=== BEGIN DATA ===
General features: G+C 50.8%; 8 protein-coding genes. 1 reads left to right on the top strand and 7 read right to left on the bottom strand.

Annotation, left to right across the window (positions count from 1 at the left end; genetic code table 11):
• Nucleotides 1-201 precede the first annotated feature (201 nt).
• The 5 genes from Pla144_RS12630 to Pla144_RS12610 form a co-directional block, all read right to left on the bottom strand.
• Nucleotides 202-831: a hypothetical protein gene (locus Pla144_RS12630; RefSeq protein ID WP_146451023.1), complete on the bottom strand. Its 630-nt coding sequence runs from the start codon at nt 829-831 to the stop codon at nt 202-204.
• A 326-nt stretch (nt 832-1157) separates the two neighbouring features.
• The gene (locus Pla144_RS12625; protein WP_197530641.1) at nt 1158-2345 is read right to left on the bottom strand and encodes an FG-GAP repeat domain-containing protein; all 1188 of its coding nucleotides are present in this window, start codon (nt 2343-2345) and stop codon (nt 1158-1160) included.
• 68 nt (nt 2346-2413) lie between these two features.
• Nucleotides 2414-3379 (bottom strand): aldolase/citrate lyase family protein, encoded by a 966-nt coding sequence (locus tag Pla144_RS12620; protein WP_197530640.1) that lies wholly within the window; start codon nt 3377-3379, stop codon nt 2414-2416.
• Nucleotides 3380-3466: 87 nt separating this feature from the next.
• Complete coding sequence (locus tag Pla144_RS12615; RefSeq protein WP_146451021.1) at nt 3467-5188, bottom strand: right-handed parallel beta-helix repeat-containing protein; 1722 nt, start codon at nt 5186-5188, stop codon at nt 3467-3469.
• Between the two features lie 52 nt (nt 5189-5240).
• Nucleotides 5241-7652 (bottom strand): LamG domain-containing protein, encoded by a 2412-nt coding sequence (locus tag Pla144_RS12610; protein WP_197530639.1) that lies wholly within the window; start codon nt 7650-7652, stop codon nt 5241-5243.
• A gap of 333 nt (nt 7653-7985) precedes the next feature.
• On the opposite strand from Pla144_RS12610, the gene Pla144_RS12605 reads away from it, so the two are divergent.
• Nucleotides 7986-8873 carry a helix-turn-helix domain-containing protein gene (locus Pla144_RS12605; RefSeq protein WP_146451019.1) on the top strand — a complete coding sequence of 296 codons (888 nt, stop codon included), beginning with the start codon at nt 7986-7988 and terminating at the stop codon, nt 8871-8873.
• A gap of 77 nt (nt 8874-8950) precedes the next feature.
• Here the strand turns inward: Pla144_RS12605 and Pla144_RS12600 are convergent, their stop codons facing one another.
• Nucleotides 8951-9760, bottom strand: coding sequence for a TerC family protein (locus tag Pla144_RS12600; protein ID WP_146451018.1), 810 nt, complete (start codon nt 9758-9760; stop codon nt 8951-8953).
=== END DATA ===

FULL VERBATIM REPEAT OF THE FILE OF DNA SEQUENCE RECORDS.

General features: G+C 50.8%; 8 protein-coding genes. 1 reads left to right on the top strand and 7 read right to left on the bottom strand.

Annotation, left to right across the window (positions count from 1 at the left end; genetic code table 11):
• Nucleotides 1-201 precede the first annotated feature (201 nt).
• The 5 genes from Pla144_RS12630 to Pla144_RS12610 form a co-directional block, all read right to left on the bottom strand.
• Nucleotides 202-831: a hypothetical protein gene (locus Pla144_RS12630; RefSeq protein ID WP_146451023.1), complete on the bottom strand. Its 630-nt coding sequence runs from the start codon at nt 829-831 to the stop codon at nt 202-204.
• A 326-nt stretch (nt 832-1157) separates the two neighbouring features.
• The gene (locus Pla144_RS12625; protein WP_197530641.1) at nt 1158-2345 is read right to left on the bottom strand and encodes an FG-GAP repeat domain-containing protein; all 1188 of its coding nucleotides are present in this window, start codon (nt 2343-2345) and stop codon (nt 1158-1160) included.
• 68 nt (nt 2346-2413) lie between these two features.
• Nucleotides 2414-3379 (bottom strand): aldolase/citrate lyase family protein, encoded by a 966-nt coding sequence (locus tag Pla144_RS12620; protein WP_197530640.1) that lies wholly within the window; start codon nt 3377-3379, stop codon nt 2414-2416.
• Nucleotides 3380-3466: 87 nt separating this feature from the next.
• Complete coding sequence (locus tag Pla144_RS12615; RefSeq protein WP_146451021.1) at nt 3467-5188, bottom strand: right-handed parallel beta-helix repeat-containing protein; 1722 nt, start codon at nt 5186-5188, stop codon at nt 3467-3469.
• Between the two features lie 52 nt (nt 5189-5240).
• Nucleotides 5241-7652 (bottom strand): LamG domain-containing protein, encoded by a 2412-nt coding sequence (locus tag Pla144_RS12610; protein WP_197530639.1) that lies wholly within the window; start codon nt 7650-7652, stop codon nt 5241-5243.
• A gap of 333 nt (nt 7653-7985) precedes the next feature.
• On the opposite strand from Pla144_RS12610, the gene Pla144_RS12605 reads away from it, so the two are divergent.
• Nucleotides 7986-8873 carry a helix-turn-helix domain-containing protein gene (locus Pla144_RS12605; RefSeq protein WP_146451019.1) on the top strand — a complete coding sequence of 296 codons (888 nt, stop codon included), beginning with the start codon at nt 7986-7988 and terminating at the stop codon, nt 8871-8873.
• A gap of 77 nt (nt 8874-8950) precedes the next feature.
• Here the strand turns inward: Pla144_RS12605 and Pla144_RS12600 are convergent, their stop codons facing one another.
• Nucleotides 8951-9760, bottom strand: coding sequence for a TerC family protein (locus tag Pla144_RS12600; protein ID WP_146451018.1), 810 nt, complete (start codon nt 9758-9760; stop codon nt 8951-8953).